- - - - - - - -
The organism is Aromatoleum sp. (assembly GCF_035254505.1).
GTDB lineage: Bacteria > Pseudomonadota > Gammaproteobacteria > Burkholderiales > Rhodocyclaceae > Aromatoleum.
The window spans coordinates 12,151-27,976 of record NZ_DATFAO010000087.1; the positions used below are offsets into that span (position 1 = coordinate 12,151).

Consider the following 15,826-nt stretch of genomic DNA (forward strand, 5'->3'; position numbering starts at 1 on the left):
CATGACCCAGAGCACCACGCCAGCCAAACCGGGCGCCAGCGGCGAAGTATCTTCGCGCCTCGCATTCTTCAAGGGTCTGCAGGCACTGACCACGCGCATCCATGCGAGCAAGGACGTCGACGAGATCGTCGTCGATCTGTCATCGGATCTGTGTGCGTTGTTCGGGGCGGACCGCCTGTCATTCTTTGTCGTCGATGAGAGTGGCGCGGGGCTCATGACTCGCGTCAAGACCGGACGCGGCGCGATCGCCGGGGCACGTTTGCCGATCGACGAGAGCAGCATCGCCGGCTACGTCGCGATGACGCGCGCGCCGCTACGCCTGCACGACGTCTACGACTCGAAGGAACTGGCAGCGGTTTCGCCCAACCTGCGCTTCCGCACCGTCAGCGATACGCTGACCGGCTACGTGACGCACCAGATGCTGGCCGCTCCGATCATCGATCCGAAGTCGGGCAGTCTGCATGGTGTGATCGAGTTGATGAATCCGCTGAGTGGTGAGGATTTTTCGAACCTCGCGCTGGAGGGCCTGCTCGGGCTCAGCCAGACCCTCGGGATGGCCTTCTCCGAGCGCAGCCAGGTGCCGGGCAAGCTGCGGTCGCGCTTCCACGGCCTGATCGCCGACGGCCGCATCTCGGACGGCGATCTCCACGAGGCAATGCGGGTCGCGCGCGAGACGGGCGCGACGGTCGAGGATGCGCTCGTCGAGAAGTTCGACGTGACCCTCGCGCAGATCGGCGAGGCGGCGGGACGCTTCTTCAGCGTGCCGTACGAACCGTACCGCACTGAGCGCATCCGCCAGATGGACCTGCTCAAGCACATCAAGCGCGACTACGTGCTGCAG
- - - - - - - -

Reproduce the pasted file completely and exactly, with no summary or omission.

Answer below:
The organism is Aromatoleum sp. (assembly GCF_035254505.1).
GTDB lineage: Bacteria > Pseudomonadota > Gammaproteobacteria > Burkholderiales > Rhodocyclaceae > Aromatoleum.
The window spans coordinates 12,151-27,976 of record NZ_DATFAO010000087.1; the positions used below are offsets into that span (position 1 = coordinate 12,151).

Consider the following 15,826-nt stretch of genomic DNA (forward strand, 5'->3'; position numbering starts at 1 on the left):
CATGACCCAGAGCACCACGCCAGCCAAACCGGGCGCCAGCGGCGAAGTATCTTCGCGCCTCGCATTCTTCAAGGGTCTGCAGGCACTGACCACGCGCATCCATGCGAGCAAGGACGTCGACGAGATCGTCGTCGATCTGTCATCGGATCTGTGTGCGTTGTTCGGGGCGGACCGCCTGTCATTCTTTGTCGTCGATGAGAGTGGCGCGGGGCTCATGACTCGCGTCAAGACCGGACGCGGCGCGATCGCCGGGGCACGTTTGCCGATCGACGAGAGCAGCATCGCCGGCTACGTCGCGATGACGCGCGCGCCGCTACGCCTGCACGACGTCTACGACTCGAAGGAACTGGCAGCGGTTTCGCCCAACCTGCGCTTCCGCACCGTCAGCGATACGCTGACCGGCTACGTGACGCACCAGATGCTGGCCGCTCCGATCATCGATCCGAAGTCGGGCAGTCTGCATGGTGTGATCGAGTTGATGAATCCGCTGAGTGGTGAGGATTTTTCGAACCTCGCGCTGGAGGGCCTGCTCGGGCTCAGCCAGACCCTCGGGATGGCCTTCTCCGAGCGCAGCCAGGTGCCGGGCAAGCTGCGGTCGCGCTTCCACGGCCTGATCGCCGACGGCCGCATCTCGGACGGCGATCTCCACGAGGCAATGCGGGTCGCGCGCGAGACGGGCGCGACGGTCGAGGATGCGCTCGTCGAGAAGTTCGACGTGACCCTCGCGCAGATCGGCGAGGCGGCGGGACGCTTCTTCAGCGTGCCGTACGAACCGTACCGCACTGAGCGCATCCGCCAGATGGACCTGCTCAAGCACATCAAGCGCGACTACGTGCTGCAG